Keir Starmer revives Partygate row, accusing Boris Johnson of attempt to cover up ‘wrongdoing’

Sir Keir Starmer has revived the controversy over No 10 lockdown parties, accusing Boris Johnson of breaking the rules and attempting to cover up “wrongdoing”.

For the first time since the Ukraine invasion, the Labour leader turned his fire on the prime minister over the scandal – while stopping short of his previous demand for Mr Johnson to quit.

Returning to domestic political issues, Sir Keir said the pandemic had left every family “touched by worry or tragedy”, yet they had “followed the rules”.

“But, some – and one man in particular – felt that the rules just didn’t apply to him,” he told the Scottish Labour conference. “I refuse to accept that. I refuse to accept the pain and sacrifice of so many British families being cheapened, or laughed at.”

Warning that “trust in politics is now at an all-time low”, Sir Keir added: “That’s inevitable, when we have a government that is misleading the public and covering up their own wrongdoing to save the prime minister’s job.”

The speech appeared to be a calculated gamble that the public was ready to be reminded of the Partygate row, nine days after political divisions were put on ice by the shock of Russia’s brutal assault on Ukraine.

Mr Johnson is still waiting to hear whether he will be fined by the Metropolitan Police for breaching his own Covid rules, and for the full Sue Gray report that will follow.

A fixed-penalty notice had seemed likely to force him out of Downing Street, but Conservative MPs are unlikely to seek to topple him while war rages in Ukraine.

Sir Keir also urged his party to recognise that power will not fall easily into its hands at the next election, despite the current unpopularity of Mr Johnson and his government. “Trust in us declined, too,” he warned, adding: “Too many working people came to see us as far removed from their lives. We put our priorities above theirs; our ideas as more important than their experiences,” referring implicitly to Jeremy Corbyn’s leadership.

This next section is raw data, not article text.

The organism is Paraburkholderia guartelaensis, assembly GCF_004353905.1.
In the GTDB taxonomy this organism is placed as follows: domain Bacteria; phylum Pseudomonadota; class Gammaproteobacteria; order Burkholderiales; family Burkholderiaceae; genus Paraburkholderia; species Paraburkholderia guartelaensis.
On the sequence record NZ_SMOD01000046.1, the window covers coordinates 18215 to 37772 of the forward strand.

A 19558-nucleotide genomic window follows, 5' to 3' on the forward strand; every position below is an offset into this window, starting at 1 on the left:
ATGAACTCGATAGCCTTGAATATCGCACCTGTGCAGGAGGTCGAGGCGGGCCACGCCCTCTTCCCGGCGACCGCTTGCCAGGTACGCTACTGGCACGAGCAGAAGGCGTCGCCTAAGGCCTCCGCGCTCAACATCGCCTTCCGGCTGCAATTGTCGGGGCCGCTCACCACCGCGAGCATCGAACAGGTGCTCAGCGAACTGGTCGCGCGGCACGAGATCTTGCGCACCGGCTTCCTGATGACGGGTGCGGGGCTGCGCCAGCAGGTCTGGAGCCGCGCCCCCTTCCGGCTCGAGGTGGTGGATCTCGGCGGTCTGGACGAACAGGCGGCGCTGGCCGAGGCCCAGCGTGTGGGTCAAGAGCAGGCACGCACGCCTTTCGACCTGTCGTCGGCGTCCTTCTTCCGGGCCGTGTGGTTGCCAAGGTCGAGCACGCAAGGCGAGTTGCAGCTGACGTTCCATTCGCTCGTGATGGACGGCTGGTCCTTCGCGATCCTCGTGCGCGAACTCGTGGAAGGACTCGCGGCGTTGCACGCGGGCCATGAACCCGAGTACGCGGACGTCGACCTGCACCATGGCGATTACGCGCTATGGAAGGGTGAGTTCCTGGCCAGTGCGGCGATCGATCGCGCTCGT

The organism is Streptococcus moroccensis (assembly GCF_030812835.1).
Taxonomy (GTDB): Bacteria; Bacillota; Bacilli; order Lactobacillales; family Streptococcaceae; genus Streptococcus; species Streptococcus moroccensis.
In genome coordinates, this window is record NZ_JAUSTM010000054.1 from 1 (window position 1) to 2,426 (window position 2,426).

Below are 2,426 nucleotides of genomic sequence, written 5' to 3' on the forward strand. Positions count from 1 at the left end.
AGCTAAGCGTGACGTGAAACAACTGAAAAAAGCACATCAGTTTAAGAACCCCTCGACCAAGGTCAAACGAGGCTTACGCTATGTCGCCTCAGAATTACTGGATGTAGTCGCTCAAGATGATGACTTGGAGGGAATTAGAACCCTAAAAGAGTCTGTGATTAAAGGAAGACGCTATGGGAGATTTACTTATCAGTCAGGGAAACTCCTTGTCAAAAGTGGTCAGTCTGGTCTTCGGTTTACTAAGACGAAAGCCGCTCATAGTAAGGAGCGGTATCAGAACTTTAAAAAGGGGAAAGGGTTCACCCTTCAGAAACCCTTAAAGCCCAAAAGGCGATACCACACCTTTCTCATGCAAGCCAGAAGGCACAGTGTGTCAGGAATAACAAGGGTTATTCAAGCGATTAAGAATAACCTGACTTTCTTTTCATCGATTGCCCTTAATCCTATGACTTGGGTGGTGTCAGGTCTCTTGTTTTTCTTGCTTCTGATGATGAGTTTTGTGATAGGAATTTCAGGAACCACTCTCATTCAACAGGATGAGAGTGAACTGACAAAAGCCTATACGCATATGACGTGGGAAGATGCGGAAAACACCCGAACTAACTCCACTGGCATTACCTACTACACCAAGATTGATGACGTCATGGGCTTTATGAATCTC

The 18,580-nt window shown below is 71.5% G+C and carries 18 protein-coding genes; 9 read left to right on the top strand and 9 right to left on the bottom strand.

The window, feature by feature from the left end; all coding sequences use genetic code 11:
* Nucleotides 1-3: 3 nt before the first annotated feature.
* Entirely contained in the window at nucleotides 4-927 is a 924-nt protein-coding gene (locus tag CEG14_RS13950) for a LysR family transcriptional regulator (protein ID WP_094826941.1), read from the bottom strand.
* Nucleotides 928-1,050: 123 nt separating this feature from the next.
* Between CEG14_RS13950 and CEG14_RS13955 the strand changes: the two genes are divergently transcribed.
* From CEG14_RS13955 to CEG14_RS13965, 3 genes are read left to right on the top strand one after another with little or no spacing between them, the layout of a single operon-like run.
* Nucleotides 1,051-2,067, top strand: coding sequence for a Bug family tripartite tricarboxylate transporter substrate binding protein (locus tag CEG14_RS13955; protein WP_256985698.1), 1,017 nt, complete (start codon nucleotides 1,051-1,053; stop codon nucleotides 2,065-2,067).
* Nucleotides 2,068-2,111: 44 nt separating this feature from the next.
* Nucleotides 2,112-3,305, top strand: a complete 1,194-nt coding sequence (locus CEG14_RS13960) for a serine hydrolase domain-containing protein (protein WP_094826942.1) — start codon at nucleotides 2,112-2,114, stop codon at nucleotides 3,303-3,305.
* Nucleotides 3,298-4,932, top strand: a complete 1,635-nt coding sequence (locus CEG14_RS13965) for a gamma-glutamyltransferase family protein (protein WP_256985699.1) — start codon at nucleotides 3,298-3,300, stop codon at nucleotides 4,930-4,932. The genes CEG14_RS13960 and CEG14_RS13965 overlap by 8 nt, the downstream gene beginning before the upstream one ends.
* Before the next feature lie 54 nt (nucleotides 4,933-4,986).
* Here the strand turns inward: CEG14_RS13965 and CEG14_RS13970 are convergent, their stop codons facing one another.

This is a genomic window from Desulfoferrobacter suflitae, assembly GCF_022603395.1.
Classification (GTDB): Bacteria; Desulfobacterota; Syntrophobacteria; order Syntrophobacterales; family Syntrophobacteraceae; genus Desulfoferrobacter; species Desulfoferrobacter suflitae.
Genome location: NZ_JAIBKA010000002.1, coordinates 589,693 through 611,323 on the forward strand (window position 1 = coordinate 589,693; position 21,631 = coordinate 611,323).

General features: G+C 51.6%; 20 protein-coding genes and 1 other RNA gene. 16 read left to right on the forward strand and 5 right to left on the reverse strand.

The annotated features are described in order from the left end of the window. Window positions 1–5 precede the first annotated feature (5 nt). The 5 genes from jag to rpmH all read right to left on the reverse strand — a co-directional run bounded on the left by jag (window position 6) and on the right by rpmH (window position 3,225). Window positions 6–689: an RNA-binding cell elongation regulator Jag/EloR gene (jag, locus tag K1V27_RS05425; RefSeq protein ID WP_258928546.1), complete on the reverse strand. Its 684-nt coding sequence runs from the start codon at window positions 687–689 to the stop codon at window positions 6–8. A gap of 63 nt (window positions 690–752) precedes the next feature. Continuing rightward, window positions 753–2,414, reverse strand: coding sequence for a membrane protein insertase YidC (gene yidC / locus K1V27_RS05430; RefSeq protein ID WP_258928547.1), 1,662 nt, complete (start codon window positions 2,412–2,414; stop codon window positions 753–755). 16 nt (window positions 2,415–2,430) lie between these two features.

Urging his party to leave behind “political purity”, he said: “Our duty to win does mean keeping our discipline. Never losing sight of who it is that we need to convince – working people, and especially those who voted for electoral opponents.

“We can win and we can make change, or we can pursue apparent political purity inside this party – but please, make no mistake, we cannot do both.”

On Ukraine, the Labour leader again warned the public to be ready to make “sacrifices” to help confront what he called the “imperialist aggressor” in the Kremlin. “But those sacrifices are as nothing compared to the suffering of the people of Ukraine,” he told his audience in Glasgow.

Putin “believes the west is too corrupted to do the right thing”, he said, “so we must prove him wrong.”

Source: Independent.co.uk

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